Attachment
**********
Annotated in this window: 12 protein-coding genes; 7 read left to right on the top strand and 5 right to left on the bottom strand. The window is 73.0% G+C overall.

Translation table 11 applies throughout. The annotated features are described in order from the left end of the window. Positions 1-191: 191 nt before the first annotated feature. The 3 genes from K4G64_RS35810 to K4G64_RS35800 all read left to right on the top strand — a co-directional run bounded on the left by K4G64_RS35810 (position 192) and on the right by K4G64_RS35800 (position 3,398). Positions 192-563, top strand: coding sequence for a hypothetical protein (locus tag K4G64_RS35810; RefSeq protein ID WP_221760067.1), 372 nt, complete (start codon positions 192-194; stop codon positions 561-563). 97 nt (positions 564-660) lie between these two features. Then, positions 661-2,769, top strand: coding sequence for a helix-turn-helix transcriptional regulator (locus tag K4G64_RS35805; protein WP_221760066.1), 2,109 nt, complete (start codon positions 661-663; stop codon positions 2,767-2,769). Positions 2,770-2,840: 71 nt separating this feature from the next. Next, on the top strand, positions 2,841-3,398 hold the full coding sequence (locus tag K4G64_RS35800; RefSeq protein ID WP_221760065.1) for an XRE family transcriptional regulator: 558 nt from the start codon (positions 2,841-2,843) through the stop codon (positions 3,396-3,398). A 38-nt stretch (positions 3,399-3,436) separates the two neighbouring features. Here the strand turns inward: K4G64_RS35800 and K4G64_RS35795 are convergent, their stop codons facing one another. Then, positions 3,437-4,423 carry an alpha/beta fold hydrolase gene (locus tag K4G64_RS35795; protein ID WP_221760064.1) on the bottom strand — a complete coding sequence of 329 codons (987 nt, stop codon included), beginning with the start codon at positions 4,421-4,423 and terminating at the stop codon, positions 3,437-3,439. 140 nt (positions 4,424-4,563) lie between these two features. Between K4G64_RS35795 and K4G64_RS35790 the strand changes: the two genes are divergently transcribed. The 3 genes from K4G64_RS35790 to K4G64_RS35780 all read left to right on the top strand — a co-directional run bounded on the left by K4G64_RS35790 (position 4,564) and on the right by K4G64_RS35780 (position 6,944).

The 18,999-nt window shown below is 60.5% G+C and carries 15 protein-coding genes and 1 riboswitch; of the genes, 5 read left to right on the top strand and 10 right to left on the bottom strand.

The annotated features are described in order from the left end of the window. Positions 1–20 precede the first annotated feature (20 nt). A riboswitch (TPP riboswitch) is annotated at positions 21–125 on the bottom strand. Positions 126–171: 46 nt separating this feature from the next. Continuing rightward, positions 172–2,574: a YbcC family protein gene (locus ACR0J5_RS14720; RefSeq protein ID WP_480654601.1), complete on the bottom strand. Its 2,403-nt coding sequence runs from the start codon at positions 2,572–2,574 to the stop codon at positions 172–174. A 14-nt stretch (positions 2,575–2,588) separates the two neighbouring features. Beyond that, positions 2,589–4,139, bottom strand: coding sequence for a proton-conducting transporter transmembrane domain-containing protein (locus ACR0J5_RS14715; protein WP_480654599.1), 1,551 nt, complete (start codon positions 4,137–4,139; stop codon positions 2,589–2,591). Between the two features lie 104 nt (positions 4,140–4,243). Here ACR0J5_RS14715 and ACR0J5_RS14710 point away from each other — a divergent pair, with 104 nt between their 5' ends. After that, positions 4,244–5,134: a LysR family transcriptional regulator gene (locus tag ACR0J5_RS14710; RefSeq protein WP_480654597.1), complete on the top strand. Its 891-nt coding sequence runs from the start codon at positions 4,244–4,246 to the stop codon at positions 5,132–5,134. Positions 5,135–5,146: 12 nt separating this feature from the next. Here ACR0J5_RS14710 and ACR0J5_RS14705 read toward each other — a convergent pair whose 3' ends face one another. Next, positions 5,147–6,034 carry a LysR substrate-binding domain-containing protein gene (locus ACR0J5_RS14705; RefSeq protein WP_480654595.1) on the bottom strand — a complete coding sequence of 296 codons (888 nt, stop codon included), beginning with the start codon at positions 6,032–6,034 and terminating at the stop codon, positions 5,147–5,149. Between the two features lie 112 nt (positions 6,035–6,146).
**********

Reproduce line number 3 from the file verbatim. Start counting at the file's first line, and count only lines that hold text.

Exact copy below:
The 18,999-nt window shown below is 60.5% G+C and carries 15 protein-coding genes and 1 riboswitch; of the genes, 5 read left to right on the top strand and 10 right to left on the bottom strand.